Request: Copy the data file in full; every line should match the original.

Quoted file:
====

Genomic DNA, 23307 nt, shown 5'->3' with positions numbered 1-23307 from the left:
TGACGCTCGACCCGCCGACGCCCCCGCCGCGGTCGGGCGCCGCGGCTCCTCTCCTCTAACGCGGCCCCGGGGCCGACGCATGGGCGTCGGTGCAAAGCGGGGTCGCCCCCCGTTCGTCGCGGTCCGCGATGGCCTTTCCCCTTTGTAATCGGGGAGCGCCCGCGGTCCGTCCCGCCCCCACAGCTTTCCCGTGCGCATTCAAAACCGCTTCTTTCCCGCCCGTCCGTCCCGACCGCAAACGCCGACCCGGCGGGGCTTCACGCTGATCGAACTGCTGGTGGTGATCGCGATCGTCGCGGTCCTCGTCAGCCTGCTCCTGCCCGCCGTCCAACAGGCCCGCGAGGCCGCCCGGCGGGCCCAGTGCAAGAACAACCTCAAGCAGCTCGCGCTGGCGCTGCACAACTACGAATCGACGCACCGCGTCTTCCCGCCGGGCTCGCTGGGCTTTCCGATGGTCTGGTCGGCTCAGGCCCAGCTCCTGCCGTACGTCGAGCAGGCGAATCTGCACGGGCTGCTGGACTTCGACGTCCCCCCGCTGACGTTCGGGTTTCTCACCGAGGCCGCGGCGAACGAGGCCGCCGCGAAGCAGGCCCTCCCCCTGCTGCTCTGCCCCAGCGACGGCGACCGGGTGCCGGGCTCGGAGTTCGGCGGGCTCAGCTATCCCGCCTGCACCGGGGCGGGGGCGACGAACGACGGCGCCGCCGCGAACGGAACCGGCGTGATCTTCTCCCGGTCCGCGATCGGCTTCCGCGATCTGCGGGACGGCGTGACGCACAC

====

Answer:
Genomic DNA, 23307 nt, shown 5'->3' with positions numbered 1-23307 from the left:
TGACGCTCGACCCGCCGACGCCCCCGCCGCGGTCGGGCGCCGCGGCTCCTCTCCTCTAACGCGGCCCCGGGGCCGACGCATGGGCGTCGGTGCAAAGCGGGGTCGCCCCCCGTTCGTCGCGGTCCGCGATGGCCTTTCCCCTTTGTAATCGGGGAGCGCCCGCGGTCCGTCCCGCCCCCACAGCTTTCCCGTGCGCATTCAAAACCGCTTCTTTCCCGCCCGTCCGTCCCGACCGCAAACGCCGACCCGGCGGGGCTTCACGCTGATCGAACTGCTGGTGGTGATCGCGATCGTCGCGGTCCTCGTCAGCCTGCTCCTGCCCGCCGTCCAACAGGCCCGCGAGGCCGCCCGGCGGGCCCAGTGCAAGAACAACCTCAAGCAGCTCGCGCTGGCGCTGCACAACTACGAATCGACGCACCGCGTCTTCCCGCCGGGCTCGCTGGGCTTTCCGATGGTCTGGTCGGCTCAGGCCCAGCTCCTGCCGTACGTCGAGCAGGCGAATCTGCACGGGCTGCTGGACTTCGACGTCCCCCCGCTGACGTTCGGGTTTCTCACCGAGGCCGCGGCGAACGAGGCCGCCGCGAAGCAGGCCCTCCCCCTGCTGCTCTGCCCCAGCGACGGCGACCGGGTGCCGGGCTCGGAGTTCGGCGGGCTCAGCTATCCCGCCTGCACCGGGGCGGGGGCGACGAACGACGGCGCCGCCGCGAACGGAACCGGCGTGATCTTCTCCCGGTCCGCGATCGGCTTCCGCGATCTGCGGGACGGCGTGACGCACAC